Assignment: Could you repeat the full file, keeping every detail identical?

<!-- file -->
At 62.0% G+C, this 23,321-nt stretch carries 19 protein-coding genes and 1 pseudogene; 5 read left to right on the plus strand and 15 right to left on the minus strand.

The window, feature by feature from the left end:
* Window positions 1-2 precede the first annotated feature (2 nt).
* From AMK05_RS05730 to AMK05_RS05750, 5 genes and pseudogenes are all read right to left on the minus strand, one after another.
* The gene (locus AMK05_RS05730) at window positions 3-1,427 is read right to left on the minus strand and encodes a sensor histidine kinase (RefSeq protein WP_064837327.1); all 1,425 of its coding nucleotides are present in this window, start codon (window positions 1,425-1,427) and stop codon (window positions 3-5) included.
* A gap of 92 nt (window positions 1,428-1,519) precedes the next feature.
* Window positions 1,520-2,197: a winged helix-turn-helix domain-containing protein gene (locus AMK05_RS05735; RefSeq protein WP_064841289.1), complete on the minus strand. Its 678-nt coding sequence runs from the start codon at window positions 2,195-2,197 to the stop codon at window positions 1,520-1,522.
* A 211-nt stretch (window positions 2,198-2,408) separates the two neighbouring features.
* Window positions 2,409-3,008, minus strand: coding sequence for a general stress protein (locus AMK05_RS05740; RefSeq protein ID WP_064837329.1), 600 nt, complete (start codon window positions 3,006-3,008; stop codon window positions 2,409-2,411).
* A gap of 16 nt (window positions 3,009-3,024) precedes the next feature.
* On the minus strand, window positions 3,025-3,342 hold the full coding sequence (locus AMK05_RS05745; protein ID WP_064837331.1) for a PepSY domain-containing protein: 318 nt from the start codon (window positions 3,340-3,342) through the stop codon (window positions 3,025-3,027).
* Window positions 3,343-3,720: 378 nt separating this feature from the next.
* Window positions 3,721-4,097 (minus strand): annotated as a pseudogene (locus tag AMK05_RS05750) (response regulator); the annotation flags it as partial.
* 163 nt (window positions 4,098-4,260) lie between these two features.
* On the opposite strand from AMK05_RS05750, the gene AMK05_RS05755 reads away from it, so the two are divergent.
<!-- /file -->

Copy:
At 62.0% G+C, this 23,321-nt stretch carries 19 protein-coding genes and 1 pseudogene; 5 read left to right on the plus strand and 15 right to left on the minus strand.

The window, feature by feature from the left end:
* Window positions 1-2 precede the first annotated feature (2 nt).
* From AMK05_RS05730 to AMK05_RS05750, 5 genes and pseudogenes are all read right to left on the minus strand, one after another.
* The gene (locus AMK05_RS05730) at window positions 3-1,427 is read right to left on the minus strand and encodes a sensor histidine kinase (RefSeq protein WP_064837327.1); all 1,425 of its coding nucleotides are present in this window, start codon (window positions 1,425-1,427) and stop codon (window positions 3-5) included.
* A gap of 92 nt (window positions 1,428-1,519) precedes the next feature.
* Window positions 1,520-2,197: a winged helix-turn-helix domain-containing protein gene (locus AMK05_RS05735; RefSeq protein WP_064841289.1), complete on the minus strand. Its 678-nt coding sequence runs from the start codon at window positions 2,195-2,197 to the stop codon at window positions 1,520-1,522.
* A 211-nt stretch (window positions 2,198-2,408) separates the two neighbouring features.
* Window positions 2,409-3,008, minus strand: coding sequence for a general stress protein (locus AMK05_RS05740; RefSeq protein ID WP_064837329.1), 600 nt, complete (start codon window positions 3,006-3,008; stop codon window positions 2,409-2,411).
* A gap of 16 nt (window positions 3,009-3,024) precedes the next feature.
* On the minus strand, window positions 3,025-3,342 hold the full coding sequence (locus AMK05_RS05745; protein ID WP_064837331.1) for a PepSY domain-containing protein: 318 nt from the start codon (window positions 3,340-3,342) through the stop codon (window positions 3,025-3,027).
* Window positions 3,343-3,720: 378 nt separating this feature from the next.
* Window positions 3,721-4,097 (minus strand): annotated as a pseudogene (locus tag AMK05_RS05750) (response regulator); the annotation flags it as partial.
* 163 nt (window positions 4,098-4,260) lie between these two features.
* On the opposite strand from AMK05_RS05750, the gene AMK05_RS05755 reads away from it, so the two are divergent.